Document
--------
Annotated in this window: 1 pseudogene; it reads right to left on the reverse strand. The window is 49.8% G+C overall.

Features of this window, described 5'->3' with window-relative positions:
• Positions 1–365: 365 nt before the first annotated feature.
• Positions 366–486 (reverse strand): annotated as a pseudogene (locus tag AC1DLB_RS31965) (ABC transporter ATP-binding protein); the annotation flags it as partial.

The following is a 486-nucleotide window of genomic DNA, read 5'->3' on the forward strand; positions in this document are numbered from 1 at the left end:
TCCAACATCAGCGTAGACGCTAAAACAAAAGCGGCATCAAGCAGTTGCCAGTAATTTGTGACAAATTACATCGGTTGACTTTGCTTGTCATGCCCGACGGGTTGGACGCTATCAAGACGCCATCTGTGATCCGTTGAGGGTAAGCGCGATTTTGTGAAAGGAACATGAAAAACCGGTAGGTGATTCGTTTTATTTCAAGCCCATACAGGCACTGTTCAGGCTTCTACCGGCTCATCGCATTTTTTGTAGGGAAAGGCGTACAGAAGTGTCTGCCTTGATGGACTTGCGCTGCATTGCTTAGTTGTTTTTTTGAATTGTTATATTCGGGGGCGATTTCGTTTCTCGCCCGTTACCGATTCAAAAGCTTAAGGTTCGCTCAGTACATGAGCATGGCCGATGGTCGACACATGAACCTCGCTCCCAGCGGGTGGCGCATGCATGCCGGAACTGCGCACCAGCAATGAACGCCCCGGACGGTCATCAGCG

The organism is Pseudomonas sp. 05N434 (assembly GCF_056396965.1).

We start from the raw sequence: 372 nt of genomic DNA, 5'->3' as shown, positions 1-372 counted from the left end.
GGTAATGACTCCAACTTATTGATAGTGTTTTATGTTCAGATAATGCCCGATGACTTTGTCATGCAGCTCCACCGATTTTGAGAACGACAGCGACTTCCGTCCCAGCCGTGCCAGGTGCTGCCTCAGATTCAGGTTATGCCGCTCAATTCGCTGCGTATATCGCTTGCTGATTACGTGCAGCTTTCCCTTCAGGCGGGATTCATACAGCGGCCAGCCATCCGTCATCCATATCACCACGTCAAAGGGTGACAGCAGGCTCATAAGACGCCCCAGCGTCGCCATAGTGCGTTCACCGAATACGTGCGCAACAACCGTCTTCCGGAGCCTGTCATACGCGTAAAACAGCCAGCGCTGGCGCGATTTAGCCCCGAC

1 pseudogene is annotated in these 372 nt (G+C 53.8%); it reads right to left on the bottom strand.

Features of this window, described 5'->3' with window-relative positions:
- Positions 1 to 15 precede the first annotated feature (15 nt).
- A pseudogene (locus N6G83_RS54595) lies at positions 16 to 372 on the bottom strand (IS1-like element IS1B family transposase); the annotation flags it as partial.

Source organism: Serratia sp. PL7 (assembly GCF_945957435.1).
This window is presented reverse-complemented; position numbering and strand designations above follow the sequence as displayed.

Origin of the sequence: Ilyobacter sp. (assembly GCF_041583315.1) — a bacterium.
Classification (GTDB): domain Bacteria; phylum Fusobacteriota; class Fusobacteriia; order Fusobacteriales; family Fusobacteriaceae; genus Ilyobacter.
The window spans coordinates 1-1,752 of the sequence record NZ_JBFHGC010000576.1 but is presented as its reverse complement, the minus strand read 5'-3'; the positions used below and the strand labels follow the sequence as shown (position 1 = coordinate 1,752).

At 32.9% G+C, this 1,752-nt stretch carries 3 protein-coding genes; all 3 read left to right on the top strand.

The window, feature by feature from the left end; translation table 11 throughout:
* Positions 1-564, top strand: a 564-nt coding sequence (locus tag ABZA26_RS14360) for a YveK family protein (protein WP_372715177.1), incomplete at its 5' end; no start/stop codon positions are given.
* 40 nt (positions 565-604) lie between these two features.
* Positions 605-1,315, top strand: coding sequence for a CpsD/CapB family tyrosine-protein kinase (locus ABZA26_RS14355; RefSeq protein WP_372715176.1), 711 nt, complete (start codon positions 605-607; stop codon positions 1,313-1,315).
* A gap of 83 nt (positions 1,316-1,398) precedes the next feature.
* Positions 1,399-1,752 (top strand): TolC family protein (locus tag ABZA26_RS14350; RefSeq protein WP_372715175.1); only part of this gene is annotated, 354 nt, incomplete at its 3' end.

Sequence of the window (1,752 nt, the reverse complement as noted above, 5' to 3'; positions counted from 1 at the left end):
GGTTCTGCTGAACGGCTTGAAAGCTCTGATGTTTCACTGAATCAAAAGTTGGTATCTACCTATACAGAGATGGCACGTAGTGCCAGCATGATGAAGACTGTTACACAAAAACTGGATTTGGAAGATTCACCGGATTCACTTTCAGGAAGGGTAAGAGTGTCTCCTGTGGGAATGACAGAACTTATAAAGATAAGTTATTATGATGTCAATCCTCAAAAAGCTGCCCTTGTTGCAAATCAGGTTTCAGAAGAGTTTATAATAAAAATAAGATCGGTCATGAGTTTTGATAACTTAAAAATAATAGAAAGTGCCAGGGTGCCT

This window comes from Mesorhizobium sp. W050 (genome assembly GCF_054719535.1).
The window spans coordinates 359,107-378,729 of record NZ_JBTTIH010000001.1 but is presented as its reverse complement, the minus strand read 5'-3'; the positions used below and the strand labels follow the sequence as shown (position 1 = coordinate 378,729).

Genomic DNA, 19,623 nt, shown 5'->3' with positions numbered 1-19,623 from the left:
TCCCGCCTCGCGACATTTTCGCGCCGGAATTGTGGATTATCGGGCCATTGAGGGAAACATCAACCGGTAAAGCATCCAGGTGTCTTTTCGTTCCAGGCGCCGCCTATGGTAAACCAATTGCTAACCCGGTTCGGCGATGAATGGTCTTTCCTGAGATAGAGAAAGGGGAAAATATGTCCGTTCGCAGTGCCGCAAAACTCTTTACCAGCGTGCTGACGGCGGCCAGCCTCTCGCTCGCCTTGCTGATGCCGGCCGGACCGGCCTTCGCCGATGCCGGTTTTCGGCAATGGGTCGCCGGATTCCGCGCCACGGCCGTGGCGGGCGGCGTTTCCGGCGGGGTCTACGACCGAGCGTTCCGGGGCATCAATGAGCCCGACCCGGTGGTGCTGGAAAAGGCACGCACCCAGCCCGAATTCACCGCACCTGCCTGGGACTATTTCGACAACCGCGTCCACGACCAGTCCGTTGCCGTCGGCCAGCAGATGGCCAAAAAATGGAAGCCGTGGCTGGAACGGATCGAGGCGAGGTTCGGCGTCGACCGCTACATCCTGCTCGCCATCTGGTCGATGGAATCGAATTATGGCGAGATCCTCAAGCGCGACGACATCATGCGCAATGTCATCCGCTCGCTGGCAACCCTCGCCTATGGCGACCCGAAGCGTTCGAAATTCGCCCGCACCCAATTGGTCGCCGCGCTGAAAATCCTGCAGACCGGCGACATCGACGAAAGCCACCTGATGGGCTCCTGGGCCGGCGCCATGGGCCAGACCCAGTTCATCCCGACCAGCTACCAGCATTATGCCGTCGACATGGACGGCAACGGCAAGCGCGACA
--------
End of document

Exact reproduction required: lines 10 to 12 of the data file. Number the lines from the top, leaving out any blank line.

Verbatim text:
1 pseudogene is annotated in these 372 nt (G+C 53.8%); it reads right to left on the bottom strand.

Features of this window, described 5'->3' with window-relative positions:
- Positions 1 to 15 precede the first annotated feature (15 nt).